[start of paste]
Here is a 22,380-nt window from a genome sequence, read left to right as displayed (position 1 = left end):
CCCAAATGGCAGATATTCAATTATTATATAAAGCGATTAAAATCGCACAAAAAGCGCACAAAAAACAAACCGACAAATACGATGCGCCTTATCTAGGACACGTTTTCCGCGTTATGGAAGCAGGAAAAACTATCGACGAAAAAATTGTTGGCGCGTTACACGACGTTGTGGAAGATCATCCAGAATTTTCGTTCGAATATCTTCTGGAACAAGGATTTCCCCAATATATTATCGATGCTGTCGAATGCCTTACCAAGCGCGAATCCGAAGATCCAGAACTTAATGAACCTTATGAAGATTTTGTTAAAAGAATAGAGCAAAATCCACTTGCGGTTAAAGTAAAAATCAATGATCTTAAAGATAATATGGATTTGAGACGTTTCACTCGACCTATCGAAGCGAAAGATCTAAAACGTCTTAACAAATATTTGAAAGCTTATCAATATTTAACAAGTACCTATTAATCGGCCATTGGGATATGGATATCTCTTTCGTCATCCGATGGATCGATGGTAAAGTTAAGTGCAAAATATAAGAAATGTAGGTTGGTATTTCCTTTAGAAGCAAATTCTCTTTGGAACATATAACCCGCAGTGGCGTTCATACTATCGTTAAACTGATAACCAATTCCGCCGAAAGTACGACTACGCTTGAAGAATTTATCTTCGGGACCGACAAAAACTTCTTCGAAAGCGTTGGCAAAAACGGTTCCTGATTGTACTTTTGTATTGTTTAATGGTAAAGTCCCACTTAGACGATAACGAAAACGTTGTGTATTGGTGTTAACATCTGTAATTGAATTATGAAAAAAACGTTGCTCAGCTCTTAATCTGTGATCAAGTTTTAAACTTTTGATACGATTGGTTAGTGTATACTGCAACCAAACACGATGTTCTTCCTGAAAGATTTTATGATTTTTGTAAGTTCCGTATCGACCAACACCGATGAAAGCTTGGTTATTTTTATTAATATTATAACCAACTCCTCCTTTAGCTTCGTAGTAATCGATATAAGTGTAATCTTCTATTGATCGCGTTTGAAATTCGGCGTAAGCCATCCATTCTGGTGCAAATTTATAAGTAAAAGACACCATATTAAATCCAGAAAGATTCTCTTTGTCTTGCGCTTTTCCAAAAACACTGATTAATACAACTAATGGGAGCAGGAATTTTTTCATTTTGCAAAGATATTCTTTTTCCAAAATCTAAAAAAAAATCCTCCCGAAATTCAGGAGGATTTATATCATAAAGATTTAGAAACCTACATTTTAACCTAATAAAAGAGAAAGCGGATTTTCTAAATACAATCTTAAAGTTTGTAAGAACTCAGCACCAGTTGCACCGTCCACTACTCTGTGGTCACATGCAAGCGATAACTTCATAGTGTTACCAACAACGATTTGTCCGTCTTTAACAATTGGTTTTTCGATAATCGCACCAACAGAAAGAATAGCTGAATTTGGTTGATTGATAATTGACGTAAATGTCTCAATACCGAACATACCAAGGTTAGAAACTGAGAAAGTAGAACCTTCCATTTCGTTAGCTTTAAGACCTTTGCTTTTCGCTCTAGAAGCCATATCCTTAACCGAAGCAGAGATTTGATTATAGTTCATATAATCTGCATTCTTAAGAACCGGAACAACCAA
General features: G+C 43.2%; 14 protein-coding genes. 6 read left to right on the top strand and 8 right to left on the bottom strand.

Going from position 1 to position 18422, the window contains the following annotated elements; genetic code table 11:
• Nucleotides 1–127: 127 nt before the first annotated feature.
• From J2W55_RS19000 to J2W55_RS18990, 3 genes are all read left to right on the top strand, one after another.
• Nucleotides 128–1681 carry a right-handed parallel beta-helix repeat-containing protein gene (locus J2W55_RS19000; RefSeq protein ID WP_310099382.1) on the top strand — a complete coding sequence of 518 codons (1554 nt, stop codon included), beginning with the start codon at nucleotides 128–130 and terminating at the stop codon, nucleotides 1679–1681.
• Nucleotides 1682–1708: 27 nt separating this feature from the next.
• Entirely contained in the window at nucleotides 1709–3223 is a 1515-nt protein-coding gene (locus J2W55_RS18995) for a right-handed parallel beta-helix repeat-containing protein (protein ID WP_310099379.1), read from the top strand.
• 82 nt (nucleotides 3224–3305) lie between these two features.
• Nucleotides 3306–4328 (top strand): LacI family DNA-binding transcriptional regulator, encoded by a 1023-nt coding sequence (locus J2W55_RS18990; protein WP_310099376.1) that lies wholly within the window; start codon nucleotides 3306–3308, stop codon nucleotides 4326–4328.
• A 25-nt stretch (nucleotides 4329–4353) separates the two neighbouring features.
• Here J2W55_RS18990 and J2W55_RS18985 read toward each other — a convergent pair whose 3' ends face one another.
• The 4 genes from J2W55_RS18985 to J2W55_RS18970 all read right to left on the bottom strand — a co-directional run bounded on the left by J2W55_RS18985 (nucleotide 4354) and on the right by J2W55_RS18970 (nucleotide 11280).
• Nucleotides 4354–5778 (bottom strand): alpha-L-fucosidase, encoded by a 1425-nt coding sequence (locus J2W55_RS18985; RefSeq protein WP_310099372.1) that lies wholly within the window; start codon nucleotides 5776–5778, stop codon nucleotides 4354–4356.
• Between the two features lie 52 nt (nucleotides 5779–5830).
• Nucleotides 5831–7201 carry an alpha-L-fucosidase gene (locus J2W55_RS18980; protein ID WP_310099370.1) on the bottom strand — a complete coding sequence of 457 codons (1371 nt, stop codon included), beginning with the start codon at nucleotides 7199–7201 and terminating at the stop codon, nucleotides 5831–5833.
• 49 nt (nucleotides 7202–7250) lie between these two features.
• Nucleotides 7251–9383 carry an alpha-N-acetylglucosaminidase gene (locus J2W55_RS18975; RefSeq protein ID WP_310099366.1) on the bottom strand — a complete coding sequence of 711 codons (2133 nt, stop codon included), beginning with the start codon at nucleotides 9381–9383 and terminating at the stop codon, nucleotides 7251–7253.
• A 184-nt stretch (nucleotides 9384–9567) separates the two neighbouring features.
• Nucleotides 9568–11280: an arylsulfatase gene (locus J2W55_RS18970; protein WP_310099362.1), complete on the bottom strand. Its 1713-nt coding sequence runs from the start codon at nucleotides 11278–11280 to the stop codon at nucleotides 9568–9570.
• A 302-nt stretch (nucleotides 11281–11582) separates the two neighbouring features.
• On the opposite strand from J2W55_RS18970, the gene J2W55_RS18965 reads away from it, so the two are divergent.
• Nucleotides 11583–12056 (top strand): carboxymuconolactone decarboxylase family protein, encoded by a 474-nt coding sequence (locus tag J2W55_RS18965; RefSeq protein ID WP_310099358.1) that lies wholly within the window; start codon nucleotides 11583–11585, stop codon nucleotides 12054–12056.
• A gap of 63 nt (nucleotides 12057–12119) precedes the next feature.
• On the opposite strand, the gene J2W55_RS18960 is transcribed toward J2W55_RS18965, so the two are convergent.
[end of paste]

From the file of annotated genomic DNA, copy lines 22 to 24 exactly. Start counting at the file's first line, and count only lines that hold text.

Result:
• A 302-nt stretch (nucleotides 11281–11582) separates the two neighbouring features.
• On the opposite strand from J2W55_RS18970, the gene J2W55_RS18965 reads away from it, so the two are divergent.
• Nucleotides 11583–12056 (top strand): carboxymuconolactone decarboxylase family protein, encoded by a 474-nt coding sequence (locus tag J2W55_RS18965; RefSeq protein ID WP_310099358.1) that lies wholly within the window; start codon nucleotides 11583–11585, stop codon nucleotides 12054–12056.